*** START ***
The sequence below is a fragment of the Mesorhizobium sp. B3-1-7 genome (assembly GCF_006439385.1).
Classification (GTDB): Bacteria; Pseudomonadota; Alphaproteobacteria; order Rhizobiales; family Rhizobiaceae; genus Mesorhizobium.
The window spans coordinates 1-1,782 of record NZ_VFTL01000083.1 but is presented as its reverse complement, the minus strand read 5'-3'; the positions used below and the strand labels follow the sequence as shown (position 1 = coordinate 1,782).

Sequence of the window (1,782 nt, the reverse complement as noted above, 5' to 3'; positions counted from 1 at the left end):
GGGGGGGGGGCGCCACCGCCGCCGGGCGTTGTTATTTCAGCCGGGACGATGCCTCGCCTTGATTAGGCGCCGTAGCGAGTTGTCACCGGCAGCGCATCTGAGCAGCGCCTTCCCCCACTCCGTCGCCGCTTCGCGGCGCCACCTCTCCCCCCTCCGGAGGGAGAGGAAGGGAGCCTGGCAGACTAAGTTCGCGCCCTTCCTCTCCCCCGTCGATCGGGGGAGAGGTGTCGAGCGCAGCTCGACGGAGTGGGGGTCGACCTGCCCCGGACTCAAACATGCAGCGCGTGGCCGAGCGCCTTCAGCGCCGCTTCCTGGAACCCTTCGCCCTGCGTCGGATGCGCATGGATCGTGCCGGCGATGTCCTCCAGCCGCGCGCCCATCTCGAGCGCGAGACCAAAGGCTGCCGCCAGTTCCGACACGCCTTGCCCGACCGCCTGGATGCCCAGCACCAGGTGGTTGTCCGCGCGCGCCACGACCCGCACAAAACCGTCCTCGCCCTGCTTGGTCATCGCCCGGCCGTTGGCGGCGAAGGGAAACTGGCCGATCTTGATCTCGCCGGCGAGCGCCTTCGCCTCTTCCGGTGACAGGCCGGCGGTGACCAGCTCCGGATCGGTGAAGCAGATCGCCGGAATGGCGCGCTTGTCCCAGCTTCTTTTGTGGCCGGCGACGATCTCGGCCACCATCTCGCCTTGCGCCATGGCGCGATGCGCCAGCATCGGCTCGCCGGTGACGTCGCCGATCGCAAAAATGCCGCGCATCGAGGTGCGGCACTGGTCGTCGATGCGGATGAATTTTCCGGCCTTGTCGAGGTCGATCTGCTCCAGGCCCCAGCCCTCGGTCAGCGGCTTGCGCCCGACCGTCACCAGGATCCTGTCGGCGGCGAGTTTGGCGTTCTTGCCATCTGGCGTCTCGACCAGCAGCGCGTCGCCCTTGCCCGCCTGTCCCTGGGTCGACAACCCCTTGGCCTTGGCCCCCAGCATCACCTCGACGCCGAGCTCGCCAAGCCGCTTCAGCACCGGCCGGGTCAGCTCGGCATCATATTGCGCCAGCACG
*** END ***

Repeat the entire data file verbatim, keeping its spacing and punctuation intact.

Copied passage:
The sequence below is a fragment of the Mesorhizobium sp. B3-1-7 genome (assembly GCF_006439385.1).
Classification (GTDB): Bacteria; Pseudomonadota; Alphaproteobacteria; order Rhizobiales; family Rhizobiaceae; genus Mesorhizobium.
The window spans coordinates 1-1,782 of record NZ_VFTL01000083.1 but is presented as its reverse complement, the minus strand read 5'-3'; the positions used below and the strand labels follow the sequence as shown (position 1 = coordinate 1,782).

Sequence of the window (1,782 nt, the reverse complement as noted above, 5' to 3'; positions counted from 1 at the left end):
GGGGGGGGGGCGCCACCGCCGCCGGGCGTTGTTATTTCAGCCGGGACGATGCCTCGCCTTGATTAGGCGCCGTAGCGAGTTGTCACCGGCAGCGCATCTGAGCAGCGCCTTCCCCCACTCCGTCGCCGCTTCGCGGCGCCACCTCTCCCCCCTCCGGAGGGAGAGGAAGGGAGCCTGGCAGACTAAGTTCGCGCCCTTCCTCTCCCCCGTCGATCGGGGGAGAGGTGTCGAGCGCAGCTCGACGGAGTGGGGGTCGACCTGCCCCGGACTCAAACATGCAGCGCGTGGCCGAGCGCCTTCAGCGCCGCTTCCTGGAACCCTTCGCCCTGCGTCGGATGCGCATGGATCGTGCCGGCGATGTCCTCCAGCCGCGCGCCCATCTCGAGCGCGAGACCAAAGGCTGCCGCCAGTTCCGACACGCCTTGCCCGACCGCCTGGATGCCCAGCACCAGGTGGTTGTCCGCGCGCGCCACGACCCGCACAAAACCGTCCTCGCCCTGCTTGGTCATCGCCCGGCCGTTGGCGGCGAAGGGAAACTGGCCGATCTTGATCTCGCCGGCGAGCGCCTTCGCCTCTTCCGGTGACAGGCCGGCGGTGACCAGCTCCGGATCGGTGAAGCAGATCGCCGGAATGGCGCGCTTGTCCCAGCTTCTTTTGTGGCCGGCGACGATCTCGGCCACCATCTCGCCTTGCGCCATGGCGCGATGCGCCAGCATCGGCTCGCCGGTGACGTCGCCGATCGCAAAAATGCCGCGCATCGAGGTGCGGCACTGGTCGTCGATGCGGATGAATTTTCCGGCCTTGTCGAGGTCGATCTGCTCCAGGCCCCAGCCCTCGGTCAGCGGCTTGCGCCCGACCGTCACCAGGATCCTGTCGGCGGCGAGTTTGGCGTTCTTGCCATCTGGCGTCTCGACCAGCAGCGCGTCGCCCTTGCCCGCCTGTCCCTGGGTCGACAACCCCTTGGCCTTGGCCCCCAGCATCACCTCGACGCCGAGCTCGCCAAGCCGCTTCAGCACCGGCCGGGTCAGCTCGGCATCATATTGCGCCAGCACG